Justice Joseph Nyamihana Mulenga died today, Wednesday reportedly after succumbing to cancer but details of his death are still scanty.
According to an online profile from his private firm, Kampala Associated Advocates, Mulenga graduated from London University with a Bachelor of Laws (LL.B) in 1965. The following year he became barrister in law (lawyer who speaks in the higher courts of law on behalf of either the defense or prosecution) at the Middle Temple, London.
He rose steadily through the judiciary ranks in Uganda, first working as Public Prosecutor in the Department of Public Prosecutions, then Resident State Attorney (Eastern region) and thereafter as Senior State Attorney. For 14 years, the profile further states, Mulenga served as National Deputy Chairman for Democratic Party (DP).
Between 1986 and 1989, he served under several capacities including as a Minister of Justice and Attorney General and thereafter as Minister for Regional Co-operation. In 1997, Mulenga served as Justice of the Supreme Court before being appointed as Judge of the Arusha-based East African Court of Justice (EACJ) where he also served as President.
At the time of his death, Mulenga was serving on a part-time basis as a judge at the African Court on Human and Peoples’ Rights.
Human rights advocate
In an interview with the Independent magazine in 2009, soon after retiring as Supreme Court Judge – a capacity in which he served under for 12 years, Mulenga said two incidents will forever remain on his mind.
“First, was when the Constitutional Court decided to annul the  referendum [act]. The president was furious and he made inflammatory speeches denouncing the decision. That was followed by some members of the public being mobilised to demonstrate against the judiciary…
“…When the Supreme Court reversed the decision, some people said the speeches and government reaction had influenced us to rule in favour of government. This was not true at all because the Supreme Court took the decision independently and found that the Constitutional Court had been mistaken in its judgment.”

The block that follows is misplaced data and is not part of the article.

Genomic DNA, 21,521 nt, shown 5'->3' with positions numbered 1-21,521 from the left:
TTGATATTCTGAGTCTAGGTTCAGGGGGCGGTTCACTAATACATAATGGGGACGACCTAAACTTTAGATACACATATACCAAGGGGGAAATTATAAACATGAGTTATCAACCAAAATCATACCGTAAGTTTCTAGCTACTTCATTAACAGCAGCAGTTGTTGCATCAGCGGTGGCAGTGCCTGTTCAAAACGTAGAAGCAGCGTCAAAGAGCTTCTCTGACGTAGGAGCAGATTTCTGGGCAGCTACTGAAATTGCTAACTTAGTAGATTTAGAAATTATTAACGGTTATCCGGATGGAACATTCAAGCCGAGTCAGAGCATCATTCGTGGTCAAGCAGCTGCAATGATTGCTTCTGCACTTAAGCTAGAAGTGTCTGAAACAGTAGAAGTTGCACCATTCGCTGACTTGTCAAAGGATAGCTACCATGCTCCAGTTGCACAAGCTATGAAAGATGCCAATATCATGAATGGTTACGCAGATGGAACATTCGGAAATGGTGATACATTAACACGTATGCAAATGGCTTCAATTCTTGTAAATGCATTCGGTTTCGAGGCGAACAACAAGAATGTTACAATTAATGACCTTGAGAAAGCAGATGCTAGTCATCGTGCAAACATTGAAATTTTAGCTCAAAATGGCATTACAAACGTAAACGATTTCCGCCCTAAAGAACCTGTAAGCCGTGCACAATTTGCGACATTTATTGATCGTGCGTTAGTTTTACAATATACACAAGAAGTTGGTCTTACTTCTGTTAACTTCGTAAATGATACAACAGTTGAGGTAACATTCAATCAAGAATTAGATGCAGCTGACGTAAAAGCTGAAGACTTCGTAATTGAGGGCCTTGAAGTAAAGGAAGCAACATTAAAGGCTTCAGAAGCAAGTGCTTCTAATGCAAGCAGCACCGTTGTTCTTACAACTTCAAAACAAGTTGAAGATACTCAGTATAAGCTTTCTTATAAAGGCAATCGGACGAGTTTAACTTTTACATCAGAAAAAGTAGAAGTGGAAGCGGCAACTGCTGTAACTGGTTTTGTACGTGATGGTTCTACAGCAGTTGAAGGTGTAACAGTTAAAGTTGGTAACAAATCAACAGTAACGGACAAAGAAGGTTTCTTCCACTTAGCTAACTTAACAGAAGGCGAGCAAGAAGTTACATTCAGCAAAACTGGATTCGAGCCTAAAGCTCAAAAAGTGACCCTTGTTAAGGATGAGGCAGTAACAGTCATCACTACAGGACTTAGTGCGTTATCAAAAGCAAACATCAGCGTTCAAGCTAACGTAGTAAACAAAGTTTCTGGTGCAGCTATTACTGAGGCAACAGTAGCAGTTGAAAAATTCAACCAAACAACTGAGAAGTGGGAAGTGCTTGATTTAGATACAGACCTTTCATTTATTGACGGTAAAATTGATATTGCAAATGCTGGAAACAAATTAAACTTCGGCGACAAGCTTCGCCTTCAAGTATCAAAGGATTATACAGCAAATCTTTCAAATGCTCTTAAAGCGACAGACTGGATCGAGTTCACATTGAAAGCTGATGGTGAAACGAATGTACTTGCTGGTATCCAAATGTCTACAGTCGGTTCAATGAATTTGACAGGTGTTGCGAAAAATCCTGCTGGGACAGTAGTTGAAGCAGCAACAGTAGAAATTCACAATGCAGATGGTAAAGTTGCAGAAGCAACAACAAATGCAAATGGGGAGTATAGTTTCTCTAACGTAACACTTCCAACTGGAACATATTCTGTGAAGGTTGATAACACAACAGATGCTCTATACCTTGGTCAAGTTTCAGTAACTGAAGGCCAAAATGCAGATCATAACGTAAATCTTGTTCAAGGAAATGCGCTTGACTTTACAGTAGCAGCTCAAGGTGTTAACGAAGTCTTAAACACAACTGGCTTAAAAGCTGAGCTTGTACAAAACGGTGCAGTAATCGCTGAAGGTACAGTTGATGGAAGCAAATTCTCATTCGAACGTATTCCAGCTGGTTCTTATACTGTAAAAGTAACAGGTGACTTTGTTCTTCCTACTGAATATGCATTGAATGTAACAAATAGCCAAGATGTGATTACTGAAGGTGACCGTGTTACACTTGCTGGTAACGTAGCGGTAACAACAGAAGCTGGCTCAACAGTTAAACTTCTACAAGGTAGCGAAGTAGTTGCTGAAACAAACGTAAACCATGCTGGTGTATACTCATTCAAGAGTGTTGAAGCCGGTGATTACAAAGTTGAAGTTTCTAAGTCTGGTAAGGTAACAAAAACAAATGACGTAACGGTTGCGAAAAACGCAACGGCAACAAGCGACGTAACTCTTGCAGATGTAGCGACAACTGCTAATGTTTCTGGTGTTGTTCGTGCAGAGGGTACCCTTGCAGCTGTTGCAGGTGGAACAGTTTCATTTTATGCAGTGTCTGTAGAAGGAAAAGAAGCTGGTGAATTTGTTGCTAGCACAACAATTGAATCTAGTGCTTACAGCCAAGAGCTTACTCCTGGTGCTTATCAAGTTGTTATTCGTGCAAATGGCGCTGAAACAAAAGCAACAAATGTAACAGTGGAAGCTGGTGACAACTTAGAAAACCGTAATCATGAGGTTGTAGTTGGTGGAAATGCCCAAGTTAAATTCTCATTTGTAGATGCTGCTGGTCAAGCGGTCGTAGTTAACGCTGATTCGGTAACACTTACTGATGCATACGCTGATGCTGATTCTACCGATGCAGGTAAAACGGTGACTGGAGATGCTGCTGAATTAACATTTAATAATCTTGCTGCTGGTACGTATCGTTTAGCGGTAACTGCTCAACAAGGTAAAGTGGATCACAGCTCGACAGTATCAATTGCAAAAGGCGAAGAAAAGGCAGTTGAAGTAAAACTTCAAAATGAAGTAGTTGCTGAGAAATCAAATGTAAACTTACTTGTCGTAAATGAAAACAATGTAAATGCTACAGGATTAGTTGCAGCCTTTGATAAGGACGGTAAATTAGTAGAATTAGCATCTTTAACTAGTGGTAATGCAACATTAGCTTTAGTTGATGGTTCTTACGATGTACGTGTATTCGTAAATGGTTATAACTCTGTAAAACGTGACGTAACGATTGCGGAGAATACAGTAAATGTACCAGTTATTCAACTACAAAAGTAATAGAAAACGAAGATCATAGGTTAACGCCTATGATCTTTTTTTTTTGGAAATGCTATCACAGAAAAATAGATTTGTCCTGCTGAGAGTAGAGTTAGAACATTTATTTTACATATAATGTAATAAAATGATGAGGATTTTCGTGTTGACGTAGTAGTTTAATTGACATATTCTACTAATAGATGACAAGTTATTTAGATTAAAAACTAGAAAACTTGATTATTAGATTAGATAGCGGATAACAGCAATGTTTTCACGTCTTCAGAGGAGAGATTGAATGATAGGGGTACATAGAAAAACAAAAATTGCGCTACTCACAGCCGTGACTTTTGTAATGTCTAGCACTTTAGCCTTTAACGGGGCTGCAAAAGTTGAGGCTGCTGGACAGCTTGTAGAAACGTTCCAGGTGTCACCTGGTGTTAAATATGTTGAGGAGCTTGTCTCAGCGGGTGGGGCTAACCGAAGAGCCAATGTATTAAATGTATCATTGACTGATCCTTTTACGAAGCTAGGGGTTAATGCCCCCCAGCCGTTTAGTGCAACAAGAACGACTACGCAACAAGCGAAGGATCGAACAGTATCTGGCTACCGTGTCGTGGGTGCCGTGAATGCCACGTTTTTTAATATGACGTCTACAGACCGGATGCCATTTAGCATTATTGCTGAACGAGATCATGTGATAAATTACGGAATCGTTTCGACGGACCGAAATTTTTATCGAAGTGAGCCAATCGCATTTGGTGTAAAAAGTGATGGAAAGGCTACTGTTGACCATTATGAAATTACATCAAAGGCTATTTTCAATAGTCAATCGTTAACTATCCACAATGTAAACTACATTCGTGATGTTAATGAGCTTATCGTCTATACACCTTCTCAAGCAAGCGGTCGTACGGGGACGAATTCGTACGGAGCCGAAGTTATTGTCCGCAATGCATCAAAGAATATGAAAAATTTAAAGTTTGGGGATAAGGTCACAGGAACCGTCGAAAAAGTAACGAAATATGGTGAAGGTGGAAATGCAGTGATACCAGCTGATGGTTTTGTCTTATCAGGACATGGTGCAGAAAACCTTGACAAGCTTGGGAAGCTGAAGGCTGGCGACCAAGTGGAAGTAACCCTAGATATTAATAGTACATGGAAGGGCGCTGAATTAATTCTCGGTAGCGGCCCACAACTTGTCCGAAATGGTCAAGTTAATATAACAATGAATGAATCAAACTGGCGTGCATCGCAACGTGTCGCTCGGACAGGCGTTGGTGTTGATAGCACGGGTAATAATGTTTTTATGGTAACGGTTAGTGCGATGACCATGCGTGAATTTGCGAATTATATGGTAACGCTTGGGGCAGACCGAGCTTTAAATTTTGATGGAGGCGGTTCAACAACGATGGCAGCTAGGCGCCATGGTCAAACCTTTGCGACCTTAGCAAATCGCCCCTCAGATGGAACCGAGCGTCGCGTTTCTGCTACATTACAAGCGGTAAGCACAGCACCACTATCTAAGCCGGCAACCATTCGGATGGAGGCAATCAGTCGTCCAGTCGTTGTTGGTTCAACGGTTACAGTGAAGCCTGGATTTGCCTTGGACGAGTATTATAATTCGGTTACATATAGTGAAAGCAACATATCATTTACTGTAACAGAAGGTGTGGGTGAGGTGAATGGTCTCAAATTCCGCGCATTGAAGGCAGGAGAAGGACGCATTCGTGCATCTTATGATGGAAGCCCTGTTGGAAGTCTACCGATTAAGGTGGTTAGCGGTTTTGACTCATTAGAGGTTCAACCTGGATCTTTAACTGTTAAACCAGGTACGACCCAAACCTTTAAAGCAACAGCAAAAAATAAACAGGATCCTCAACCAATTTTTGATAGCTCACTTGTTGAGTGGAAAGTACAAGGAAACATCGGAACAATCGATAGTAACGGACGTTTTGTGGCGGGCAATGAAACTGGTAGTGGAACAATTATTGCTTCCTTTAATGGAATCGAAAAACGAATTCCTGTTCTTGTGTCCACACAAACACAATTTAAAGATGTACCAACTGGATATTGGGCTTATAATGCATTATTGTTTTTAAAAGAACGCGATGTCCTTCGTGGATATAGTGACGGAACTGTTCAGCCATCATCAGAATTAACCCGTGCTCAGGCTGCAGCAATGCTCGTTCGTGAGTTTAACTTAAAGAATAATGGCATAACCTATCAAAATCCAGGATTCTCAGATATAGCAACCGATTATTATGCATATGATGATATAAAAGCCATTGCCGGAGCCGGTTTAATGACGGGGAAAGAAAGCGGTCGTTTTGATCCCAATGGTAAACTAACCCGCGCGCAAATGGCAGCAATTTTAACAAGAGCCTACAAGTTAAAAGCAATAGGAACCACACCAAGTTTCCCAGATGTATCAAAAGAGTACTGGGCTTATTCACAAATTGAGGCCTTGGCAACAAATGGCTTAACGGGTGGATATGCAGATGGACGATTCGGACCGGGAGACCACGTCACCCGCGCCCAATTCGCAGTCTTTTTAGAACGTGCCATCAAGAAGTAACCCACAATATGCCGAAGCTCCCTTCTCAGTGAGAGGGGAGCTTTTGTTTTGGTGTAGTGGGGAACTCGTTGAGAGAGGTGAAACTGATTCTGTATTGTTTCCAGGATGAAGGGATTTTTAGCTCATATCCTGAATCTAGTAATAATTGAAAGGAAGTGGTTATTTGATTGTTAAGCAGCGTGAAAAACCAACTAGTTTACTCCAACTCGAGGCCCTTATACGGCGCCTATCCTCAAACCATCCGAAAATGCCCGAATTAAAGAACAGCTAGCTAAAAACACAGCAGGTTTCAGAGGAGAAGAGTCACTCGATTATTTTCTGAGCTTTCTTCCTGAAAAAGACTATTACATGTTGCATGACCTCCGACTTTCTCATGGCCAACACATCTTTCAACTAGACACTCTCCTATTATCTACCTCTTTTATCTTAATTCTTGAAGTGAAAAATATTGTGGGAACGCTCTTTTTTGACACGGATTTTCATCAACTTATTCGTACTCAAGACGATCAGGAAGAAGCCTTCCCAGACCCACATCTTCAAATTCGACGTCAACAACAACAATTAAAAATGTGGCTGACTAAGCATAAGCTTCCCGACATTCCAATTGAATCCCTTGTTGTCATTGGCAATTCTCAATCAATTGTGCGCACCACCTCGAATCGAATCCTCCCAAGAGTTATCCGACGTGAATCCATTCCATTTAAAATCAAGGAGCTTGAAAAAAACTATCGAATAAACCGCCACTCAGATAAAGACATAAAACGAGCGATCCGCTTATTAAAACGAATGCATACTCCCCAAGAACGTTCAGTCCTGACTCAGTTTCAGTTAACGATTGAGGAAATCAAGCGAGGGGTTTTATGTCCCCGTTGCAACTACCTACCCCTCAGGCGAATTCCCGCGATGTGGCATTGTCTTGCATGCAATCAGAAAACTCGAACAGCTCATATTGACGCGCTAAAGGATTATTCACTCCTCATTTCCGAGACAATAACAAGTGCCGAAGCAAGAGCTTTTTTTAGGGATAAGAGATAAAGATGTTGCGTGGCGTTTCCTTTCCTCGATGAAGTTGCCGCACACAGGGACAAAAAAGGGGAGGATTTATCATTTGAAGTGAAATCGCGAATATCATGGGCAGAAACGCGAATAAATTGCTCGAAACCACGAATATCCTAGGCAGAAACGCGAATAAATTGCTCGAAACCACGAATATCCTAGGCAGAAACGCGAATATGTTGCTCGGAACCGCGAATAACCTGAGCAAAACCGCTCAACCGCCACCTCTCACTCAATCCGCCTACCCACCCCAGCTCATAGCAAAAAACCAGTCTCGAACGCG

Mulenga added “The second is the ‘Black Mamba’ incident. The government unleashed armed security operatives on the High Court to prevent an order of that court to release suspects on bail being carried out. In the recent decision of the Supreme Court in the case of Uganda Law Society vs Attorney General, we ruled that the idea of government going around the judiciary and taking civilian suspects to be tried by military courts because it expects military courts to do for it what the civilian courts have not done is unconstitutional. I hope such scenes won’t be repeated.”
1973-1979 President, Uganda Law Society
1973-1979 Member, Judicial Service Committee
1973-1979 Member, Law Council
1973-1979 Chairman, Disciplinary Committee
1973-1979 Member, LDC Management Committee
1975-1977 Vice-Chairman, African Bar Association
1975-1977 Africa Representative, Commonwealth L.B.
1978-1986 Chairman, Professional Centre of Uganda
2002-2009 Chairman, Judicial Integrity Committee
Source: Kampala Associated Advocates